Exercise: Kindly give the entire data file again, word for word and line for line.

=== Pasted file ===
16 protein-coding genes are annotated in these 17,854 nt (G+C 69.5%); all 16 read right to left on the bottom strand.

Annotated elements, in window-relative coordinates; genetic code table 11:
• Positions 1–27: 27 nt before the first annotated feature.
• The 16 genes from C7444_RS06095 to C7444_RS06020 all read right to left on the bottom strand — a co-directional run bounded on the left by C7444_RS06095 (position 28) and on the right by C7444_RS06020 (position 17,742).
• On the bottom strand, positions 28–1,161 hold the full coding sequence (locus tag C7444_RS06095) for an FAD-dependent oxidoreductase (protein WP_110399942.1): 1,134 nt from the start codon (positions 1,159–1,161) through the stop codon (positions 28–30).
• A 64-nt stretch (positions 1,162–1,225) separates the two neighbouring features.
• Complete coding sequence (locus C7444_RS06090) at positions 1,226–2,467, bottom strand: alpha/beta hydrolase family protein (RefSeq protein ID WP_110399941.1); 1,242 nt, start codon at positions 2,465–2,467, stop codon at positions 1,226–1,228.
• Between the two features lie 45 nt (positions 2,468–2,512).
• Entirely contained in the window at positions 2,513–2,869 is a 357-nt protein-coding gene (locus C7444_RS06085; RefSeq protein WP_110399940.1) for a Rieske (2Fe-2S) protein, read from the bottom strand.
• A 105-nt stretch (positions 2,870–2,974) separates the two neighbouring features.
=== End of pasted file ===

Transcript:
16 protein-coding genes are annotated in these 17,854 nt (G+C 69.5%); all 16 read right to left on the bottom strand.

Annotated elements, in window-relative coordinates; genetic code table 11:
• Positions 1–27: 27 nt before the first annotated feature.
• The 16 genes from C7444_RS06095 to C7444_RS06020 all read right to left on the bottom strand — a co-directional run bounded on the left by C7444_RS06095 (position 28) and on the right by C7444_RS06020 (position 17,742).
• On the bottom strand, positions 28–1,161 hold the full coding sequence (locus tag C7444_RS06095) for an FAD-dependent oxidoreductase (protein WP_110399942.1): 1,134 nt from the start codon (positions 1,159–1,161) through the stop codon (positions 28–30).
• A 64-nt stretch (positions 1,162–1,225) separates the two neighbouring features.
• Complete coding sequence (locus C7444_RS06090) at positions 1,226–2,467, bottom strand: alpha/beta hydrolase family protein (RefSeq protein ID WP_110399941.1); 1,242 nt, start codon at positions 2,465–2,467, stop codon at positions 1,226–1,228.
• Between the two features lie 45 nt (positions 2,468–2,512).
• Entirely contained in the window at positions 2,513–2,869 is a 357-nt protein-coding gene (locus C7444_RS06085; RefSeq protein WP_110399940.1) for a Rieske (2Fe-2S) protein, read from the bottom strand.
• A 105-nt stretch (positions 2,870–2,974) separates the two neighbouring features.